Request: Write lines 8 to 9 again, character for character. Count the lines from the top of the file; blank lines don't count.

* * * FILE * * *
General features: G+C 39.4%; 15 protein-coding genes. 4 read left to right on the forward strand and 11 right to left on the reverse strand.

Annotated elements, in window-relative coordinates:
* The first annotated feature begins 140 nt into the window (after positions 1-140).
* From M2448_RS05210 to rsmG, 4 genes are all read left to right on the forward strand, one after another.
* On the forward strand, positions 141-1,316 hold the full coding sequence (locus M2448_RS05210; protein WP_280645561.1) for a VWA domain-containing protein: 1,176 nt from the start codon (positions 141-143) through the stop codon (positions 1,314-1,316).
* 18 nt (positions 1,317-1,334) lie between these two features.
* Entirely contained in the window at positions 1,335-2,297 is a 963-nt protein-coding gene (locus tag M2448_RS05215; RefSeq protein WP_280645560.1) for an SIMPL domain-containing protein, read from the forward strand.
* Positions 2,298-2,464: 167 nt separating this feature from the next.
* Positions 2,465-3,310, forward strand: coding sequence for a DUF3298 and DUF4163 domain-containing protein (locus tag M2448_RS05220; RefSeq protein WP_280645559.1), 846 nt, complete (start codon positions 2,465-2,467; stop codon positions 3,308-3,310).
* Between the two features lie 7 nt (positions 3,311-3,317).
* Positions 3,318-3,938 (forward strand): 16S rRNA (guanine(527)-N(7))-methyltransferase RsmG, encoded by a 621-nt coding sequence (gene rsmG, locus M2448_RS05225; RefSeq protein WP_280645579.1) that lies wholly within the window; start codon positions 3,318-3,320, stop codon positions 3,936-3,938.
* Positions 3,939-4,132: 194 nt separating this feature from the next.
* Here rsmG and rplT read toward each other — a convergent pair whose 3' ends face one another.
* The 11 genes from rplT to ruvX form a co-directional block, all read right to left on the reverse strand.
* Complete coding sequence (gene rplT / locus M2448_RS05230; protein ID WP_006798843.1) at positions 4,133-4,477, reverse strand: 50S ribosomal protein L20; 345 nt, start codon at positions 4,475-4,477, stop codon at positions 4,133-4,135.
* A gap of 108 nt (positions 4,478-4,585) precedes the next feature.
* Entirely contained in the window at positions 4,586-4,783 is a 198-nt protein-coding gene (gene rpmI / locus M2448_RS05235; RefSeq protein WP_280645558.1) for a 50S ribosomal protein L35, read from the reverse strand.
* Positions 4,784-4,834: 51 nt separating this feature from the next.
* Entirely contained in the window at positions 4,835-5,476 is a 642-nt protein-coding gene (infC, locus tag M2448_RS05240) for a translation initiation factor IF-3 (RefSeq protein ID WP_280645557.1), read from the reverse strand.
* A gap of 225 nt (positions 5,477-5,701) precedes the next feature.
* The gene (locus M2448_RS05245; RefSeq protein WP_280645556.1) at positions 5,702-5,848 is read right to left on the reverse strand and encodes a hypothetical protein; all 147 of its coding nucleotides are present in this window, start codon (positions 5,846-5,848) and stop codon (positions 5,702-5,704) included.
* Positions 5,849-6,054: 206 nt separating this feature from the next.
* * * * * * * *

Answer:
* Positions 2,298-2,464: 167 nt separating this feature from the next.
* Positions 2,465-3,310, forward strand: coding sequence for a DUF3298 and DUF4163 domain-containing protein (locus tag M2448_RS05220; RefSeq protein WP_280645559.1), 846 nt, complete (start codon positions 2,465-2,467; stop codon positions 3,308-3,310).